Shark-watching, whether from the shore, from boats or face-to-face on the sea floor, is one of the fastest-growing activities around the world -last year, more than a quarter of a million people had an intentional underwater encounter with a shark. This book provides all the information necessary to plan a shark-watching trip. The first part of ...
Shark-watching, whether from the shore, from boats or face-to-face on the sea floor, is one of the fastest-growing activities around the world -last year, more than a quarter of a million people had an intentional underwater encounter with a shark. This book provides all the information necessary to plan a shark-watching trip. The first part of the book explains the background to shark-watching and descibes how it can be done in an eco-friendly way. It summarises the natural history of sharks, gives the truth about shark attacks, explains how to take good photographs under water and provides detailed, illustrated portraits of the 24 most frequently encountered species. The remainder of the book - a Directory of the world's top shark-watching sites, illustrated with high-quality photographs -provides all the practical information needed to plan your shark-watching trips, from when to go, what facilities and weather to expect to what level of expertise is required. This book will be an essential guide - for those who are already addicted to shark-watching and for anyone tempted to try this exciting and adventurous activity for the first time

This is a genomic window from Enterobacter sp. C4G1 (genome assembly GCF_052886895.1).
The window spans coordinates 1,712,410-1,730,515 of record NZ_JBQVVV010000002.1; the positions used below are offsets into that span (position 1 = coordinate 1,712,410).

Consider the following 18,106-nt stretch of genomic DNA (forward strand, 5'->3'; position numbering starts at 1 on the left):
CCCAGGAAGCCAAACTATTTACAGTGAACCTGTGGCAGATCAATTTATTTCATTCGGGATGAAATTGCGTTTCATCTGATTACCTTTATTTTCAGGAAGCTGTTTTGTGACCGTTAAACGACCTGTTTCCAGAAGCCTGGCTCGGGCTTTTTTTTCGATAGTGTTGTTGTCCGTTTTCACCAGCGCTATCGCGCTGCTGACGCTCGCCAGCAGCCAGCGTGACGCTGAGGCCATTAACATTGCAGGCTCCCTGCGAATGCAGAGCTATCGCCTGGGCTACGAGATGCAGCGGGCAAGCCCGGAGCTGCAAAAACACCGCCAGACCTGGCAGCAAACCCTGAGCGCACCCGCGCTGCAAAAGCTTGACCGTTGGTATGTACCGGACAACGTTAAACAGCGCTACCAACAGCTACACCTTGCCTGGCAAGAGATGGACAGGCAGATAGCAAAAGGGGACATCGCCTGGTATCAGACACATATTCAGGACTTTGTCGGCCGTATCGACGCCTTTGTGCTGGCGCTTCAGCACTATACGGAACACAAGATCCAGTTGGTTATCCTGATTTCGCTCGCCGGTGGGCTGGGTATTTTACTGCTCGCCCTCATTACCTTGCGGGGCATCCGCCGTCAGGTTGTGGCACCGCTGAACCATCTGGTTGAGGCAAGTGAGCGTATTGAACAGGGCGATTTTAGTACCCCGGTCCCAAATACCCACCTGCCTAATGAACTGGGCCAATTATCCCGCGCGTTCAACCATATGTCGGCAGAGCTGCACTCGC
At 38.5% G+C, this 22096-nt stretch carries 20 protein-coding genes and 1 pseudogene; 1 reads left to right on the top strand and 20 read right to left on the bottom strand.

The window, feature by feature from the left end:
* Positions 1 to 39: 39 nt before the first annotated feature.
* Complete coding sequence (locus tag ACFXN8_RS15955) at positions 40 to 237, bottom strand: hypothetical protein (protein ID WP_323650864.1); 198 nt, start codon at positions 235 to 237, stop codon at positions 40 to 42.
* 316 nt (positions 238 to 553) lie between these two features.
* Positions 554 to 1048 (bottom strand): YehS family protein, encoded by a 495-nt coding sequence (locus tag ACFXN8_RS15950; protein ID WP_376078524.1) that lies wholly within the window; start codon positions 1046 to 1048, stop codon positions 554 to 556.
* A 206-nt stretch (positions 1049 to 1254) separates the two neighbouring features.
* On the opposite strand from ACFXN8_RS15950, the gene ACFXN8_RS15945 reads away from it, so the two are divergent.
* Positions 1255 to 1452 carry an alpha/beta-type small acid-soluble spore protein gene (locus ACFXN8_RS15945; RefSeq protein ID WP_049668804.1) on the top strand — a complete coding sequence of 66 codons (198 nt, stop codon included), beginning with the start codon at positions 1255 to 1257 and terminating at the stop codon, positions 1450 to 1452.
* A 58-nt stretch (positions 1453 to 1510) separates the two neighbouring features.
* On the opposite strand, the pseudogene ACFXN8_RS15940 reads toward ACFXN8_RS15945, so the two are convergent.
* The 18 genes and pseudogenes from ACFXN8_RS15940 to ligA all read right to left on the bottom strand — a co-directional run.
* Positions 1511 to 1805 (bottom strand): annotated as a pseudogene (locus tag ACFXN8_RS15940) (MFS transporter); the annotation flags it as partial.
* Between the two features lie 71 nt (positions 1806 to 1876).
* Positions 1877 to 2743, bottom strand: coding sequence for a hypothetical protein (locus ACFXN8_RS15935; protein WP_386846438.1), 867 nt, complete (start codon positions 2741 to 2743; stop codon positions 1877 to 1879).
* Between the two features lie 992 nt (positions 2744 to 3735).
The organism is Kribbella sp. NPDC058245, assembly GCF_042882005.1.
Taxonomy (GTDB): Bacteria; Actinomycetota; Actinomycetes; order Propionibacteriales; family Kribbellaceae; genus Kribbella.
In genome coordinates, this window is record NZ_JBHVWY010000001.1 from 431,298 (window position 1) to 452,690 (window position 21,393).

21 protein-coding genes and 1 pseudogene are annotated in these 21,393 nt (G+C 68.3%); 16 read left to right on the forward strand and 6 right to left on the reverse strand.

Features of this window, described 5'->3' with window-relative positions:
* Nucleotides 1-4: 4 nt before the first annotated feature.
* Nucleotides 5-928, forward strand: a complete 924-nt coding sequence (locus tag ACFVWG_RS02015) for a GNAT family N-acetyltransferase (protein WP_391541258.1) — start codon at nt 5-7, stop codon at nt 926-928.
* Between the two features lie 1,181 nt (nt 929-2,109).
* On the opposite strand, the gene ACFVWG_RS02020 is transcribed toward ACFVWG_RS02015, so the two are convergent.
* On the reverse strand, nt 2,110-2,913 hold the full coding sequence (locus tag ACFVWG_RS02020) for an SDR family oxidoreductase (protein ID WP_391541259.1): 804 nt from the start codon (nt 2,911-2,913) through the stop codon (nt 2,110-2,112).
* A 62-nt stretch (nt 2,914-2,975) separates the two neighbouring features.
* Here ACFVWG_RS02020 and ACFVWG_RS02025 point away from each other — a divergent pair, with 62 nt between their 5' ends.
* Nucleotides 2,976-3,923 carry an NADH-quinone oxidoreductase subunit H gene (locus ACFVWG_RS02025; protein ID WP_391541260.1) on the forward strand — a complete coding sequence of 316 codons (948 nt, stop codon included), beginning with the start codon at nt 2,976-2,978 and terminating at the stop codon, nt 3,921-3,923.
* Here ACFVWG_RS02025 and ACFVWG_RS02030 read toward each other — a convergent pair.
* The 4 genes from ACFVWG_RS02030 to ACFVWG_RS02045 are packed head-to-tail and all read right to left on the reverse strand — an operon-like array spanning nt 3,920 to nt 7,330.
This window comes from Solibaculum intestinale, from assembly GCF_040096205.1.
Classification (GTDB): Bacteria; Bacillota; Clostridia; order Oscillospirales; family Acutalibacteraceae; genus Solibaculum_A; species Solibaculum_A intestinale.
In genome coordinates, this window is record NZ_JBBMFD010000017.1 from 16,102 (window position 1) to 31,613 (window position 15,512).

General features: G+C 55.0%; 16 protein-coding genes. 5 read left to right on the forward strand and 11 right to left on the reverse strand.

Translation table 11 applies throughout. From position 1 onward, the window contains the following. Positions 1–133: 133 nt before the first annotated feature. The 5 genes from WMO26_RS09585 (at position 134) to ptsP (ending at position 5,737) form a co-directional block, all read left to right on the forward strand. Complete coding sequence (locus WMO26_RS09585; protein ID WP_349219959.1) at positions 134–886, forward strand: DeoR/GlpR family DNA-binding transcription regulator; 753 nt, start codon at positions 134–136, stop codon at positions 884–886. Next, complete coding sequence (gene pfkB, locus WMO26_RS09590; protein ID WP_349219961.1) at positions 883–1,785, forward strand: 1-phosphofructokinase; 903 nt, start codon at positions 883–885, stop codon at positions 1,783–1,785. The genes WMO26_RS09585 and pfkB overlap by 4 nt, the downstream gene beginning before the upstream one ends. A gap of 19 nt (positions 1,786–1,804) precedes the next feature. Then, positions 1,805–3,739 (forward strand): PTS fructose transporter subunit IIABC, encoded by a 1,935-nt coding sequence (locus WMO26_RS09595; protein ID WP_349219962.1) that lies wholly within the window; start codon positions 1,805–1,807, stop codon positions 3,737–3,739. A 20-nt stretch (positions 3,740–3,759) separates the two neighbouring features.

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Publishers Weekly, 2002-09-15 Following 2001's Summer of the Shark, when reports of attacks up and down the Eastern seaboard seemed weirdly frequent, this slim volume, a kind of Audubon guide to the deep, comes to clear the water. Zoologist Carwardine and research scientist Watterson compile a bevy of maps, drawings and information-rich essays in a single package for the shark-curious. (Or the shark-serious: to identify a silvertip shark, one presumably must swim quite near him.) Part reference book and part travel guide, the writing at times borders on the dryly academic, with sections devoted to topics such as "Origins and ancestors," and "Shark repellents and protection." The images are generally good, a combination of crisp underwater photography and well-rendered illustrations. A world directory of prime shark-watching locations takes up much of the rest of the page-count. For those so fascinated by the thought of the deep-sea killers that they actually want to confront one, this book will take them far towards achieving that goal. (Oct.) (c) Copyright PWxyz, LLC. All rights reserved
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